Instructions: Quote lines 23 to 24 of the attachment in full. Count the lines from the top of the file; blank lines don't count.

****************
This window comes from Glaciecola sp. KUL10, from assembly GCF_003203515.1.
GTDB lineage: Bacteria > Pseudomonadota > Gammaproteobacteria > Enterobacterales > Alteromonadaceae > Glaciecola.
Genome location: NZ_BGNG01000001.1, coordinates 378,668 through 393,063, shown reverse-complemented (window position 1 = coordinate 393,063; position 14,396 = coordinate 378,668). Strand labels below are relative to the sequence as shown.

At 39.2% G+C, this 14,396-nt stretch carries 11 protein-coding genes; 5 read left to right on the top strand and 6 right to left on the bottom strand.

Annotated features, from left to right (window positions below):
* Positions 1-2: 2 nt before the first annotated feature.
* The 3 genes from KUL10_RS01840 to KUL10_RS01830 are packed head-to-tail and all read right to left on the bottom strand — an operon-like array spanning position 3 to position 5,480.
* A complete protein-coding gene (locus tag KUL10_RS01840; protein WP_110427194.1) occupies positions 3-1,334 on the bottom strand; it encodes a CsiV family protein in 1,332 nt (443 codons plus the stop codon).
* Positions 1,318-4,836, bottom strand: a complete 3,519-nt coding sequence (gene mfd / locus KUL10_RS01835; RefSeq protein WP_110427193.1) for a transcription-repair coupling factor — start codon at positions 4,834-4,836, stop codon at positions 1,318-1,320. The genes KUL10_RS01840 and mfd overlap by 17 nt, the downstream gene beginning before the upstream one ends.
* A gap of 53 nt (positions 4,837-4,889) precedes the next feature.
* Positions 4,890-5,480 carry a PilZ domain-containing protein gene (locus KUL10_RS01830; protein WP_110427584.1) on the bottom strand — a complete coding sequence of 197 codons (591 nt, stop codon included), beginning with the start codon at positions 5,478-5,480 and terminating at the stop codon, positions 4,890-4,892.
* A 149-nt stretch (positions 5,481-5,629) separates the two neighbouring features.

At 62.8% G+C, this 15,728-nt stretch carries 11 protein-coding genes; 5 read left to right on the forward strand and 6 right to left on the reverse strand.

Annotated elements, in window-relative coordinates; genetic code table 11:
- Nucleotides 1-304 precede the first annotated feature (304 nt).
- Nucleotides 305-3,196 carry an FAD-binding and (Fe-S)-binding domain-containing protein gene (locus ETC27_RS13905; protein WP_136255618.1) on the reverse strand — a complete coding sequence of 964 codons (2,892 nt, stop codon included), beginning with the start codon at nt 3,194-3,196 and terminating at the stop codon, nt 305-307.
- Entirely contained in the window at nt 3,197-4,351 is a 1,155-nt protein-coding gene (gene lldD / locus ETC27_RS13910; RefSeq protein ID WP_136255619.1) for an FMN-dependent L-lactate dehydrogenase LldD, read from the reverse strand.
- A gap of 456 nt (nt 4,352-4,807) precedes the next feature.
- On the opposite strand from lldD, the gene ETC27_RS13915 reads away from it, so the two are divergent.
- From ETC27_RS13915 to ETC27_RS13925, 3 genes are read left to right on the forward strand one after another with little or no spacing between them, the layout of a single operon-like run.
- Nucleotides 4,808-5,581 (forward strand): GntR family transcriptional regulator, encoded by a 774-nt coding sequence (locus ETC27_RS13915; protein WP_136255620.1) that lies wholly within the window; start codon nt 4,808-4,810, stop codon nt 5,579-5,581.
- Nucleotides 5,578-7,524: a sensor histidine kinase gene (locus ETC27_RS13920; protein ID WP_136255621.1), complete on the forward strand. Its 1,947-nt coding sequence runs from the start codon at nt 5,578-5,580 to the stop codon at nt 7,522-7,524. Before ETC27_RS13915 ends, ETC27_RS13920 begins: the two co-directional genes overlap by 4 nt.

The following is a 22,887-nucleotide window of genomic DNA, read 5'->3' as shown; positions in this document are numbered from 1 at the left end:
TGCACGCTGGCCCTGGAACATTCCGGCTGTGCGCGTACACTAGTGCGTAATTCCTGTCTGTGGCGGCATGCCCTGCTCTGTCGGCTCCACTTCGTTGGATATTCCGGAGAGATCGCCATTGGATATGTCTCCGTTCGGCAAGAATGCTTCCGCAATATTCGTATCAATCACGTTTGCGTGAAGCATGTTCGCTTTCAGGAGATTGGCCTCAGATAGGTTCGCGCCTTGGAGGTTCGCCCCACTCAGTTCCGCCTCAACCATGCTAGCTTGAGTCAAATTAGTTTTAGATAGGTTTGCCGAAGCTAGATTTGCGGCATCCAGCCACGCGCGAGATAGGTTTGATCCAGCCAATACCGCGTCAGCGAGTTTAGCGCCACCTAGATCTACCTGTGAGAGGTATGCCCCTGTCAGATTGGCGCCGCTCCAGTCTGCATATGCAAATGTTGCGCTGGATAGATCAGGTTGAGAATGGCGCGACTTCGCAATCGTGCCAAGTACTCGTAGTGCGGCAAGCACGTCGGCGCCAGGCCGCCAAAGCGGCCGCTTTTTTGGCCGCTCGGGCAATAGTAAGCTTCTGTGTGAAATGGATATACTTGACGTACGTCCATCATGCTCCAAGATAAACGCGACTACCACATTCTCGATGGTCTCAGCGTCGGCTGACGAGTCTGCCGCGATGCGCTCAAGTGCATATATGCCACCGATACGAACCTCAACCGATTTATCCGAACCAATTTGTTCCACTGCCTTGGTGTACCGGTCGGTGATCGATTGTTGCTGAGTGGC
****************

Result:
The following is a 22,887-nucleotide window of genomic DNA, read 5'->3' as shown; positions in this document are numbered from 1 at the left end:
TGCACGCTGGCCCTGGAACATTCCGGCTGTGCGCGTACACTAGTGCGTAATTCCTGTCTGTGGCGGCATGCCCTGCTCTGTCGGCTCCACTTCGTTGGATATTCCGGAGAGATCGCCATTGGATATGTCTCCGTTCGGCAAGAATGCTTCCGCAATATTCGTATCAATCACGTTTGCGTGAAGCATGTTCGCTTTCAGGAGATTGGCCTCAGATAGGTTCGCGCCTTGGAGGTTCGCCCCACTCAGTTCCGCCTCAACCATGCTAGCTTGAGTCAAATTAGTTTTAGATAGGTTTGCCGAAGCTAGATTTGCGGCATCCAGCCACGCGCGAGATAGGTTTGATCCAGCCAATACCGCGTCAGCGAGTTTAGCGCCACCTAGATCTACCTGTGAGAGGTATGCCCCTGTCAGATTGGCGCCGCTCCAGTCTGCATATGCAAATGTTGCGCTGGATAGATCAGGTTGAGAATGGCGCGACTTCGCAATCGTGCCAAGTACTCGTAGTGCGGCAAGCACGTCGGCGCCAGGCCGCCAAAGCGGCCGCTTTTTTGGCCGCTCGGGCAATAGTAAGCTTCTGTGTGAAATGGATATACTTGACGTACGTCCATCATGCTCCAAGATAAACGCGACTACCACATTCTCGATGGTCTCAGCGTCGGCTGACGAGTCTGCCGCGATGCGCTCAAGTGCATATATGCCACCGATACGAACCTCAACCGATTTATCCGAACCAATTTGTTCCACTGCCTTGGTGTACCGGTCGGTGATCGATTGTTGCTGAGTGGC